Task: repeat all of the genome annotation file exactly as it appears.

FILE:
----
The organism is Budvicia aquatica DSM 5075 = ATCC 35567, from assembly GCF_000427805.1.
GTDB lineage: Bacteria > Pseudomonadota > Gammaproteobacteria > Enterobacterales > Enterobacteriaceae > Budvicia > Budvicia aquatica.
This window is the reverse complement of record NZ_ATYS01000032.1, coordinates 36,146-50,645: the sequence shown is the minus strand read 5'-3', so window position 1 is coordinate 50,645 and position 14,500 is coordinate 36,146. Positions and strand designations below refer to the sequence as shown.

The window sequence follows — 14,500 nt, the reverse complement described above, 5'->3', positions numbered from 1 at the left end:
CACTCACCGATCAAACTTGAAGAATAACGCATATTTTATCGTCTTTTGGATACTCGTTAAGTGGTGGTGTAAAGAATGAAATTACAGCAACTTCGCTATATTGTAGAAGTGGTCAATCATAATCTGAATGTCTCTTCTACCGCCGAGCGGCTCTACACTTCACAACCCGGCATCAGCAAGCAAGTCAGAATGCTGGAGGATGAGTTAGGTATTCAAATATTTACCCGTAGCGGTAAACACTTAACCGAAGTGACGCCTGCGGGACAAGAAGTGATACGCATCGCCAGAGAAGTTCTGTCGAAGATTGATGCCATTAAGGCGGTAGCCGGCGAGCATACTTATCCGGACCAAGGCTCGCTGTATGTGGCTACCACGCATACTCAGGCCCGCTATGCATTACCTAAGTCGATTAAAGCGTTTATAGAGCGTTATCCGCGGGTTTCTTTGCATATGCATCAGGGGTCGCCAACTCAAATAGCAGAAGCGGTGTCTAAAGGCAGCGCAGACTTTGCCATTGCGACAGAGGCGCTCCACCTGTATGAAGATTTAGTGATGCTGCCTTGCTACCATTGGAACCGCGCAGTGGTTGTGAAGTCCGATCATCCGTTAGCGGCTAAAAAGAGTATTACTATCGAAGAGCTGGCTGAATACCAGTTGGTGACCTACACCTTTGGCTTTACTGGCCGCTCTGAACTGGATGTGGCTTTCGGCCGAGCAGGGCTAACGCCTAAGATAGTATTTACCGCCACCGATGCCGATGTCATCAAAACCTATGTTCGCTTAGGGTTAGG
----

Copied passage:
The organism is Budvicia aquatica DSM 5075 = ATCC 35567, from assembly GCF_000427805.1.
GTDB lineage: Bacteria > Pseudomonadota > Gammaproteobacteria > Enterobacterales > Enterobacteriaceae > Budvicia > Budvicia aquatica.
This window is the reverse complement of record NZ_ATYS01000032.1, coordinates 36,146-50,645: the sequence shown is the minus strand read 5'-3', so window position 1 is coordinate 50,645 and position 14,500 is coordinate 36,146. Positions and strand designations below refer to the sequence as shown.

The window sequence follows — 14,500 nt, the reverse complement described above, 5'->3', positions numbered from 1 at the left end:
CACTCACCGATCAAACTTGAAGAATAACGCATATTTTATCGTCTTTTGGATACTCGTTAAGTGGTGGTGTAAAGAATGAAATTACAGCAACTTCGCTATATTGTAGAAGTGGTCAATCATAATCTGAATGTCTCTTCTACCGCCGAGCGGCTCTACACTTCACAACCCGGCATCAGCAAGCAAGTCAGAATGCTGGAGGATGAGTTAGGTATTCAAATATTTACCCGTAGCGGTAAACACTTAACCGAAGTGACGCCTGCGGGACAAGAAGTGATACGCATCGCCAGAGAAGTTCTGTCGAAGATTGATGCCATTAAGGCGGTAGCCGGCGAGCATACTTATCCGGACCAAGGCTCGCTGTATGTGGCTACCACGCATACTCAGGCCCGCTATGCATTACCTAAGTCGATTAAAGCGTTTATAGAGCGTTATCCGCGGGTTTCTTTGCATATGCATCAGGGGTCGCCAACTCAAATAGCAGAAGCGGTGTCTAAAGGCAGCGCAGACTTTGCCATTGCGACAGAGGCGCTCCACCTGTATGAAGATTTAGTGATGCTGCCTTGCTACCATTGGAACCGCGCAGTGGTTGTGAAGTCCGATCATCCGTTAGCGGCTAAAAAGAGTATTACTATCGAAGAGCTGGCTGAATACCAGTTGGTGACCTACACCTTTGGCTTTACTGGCCGCTCTGAACTGGATGTGGCTTTCGGCCGAGCAGGGCTAACGCCTAAGATAGTATTTACCGCCACCGATGCCGATGTCATCAAAACCTATGTTCGCTTAGGGTTAGG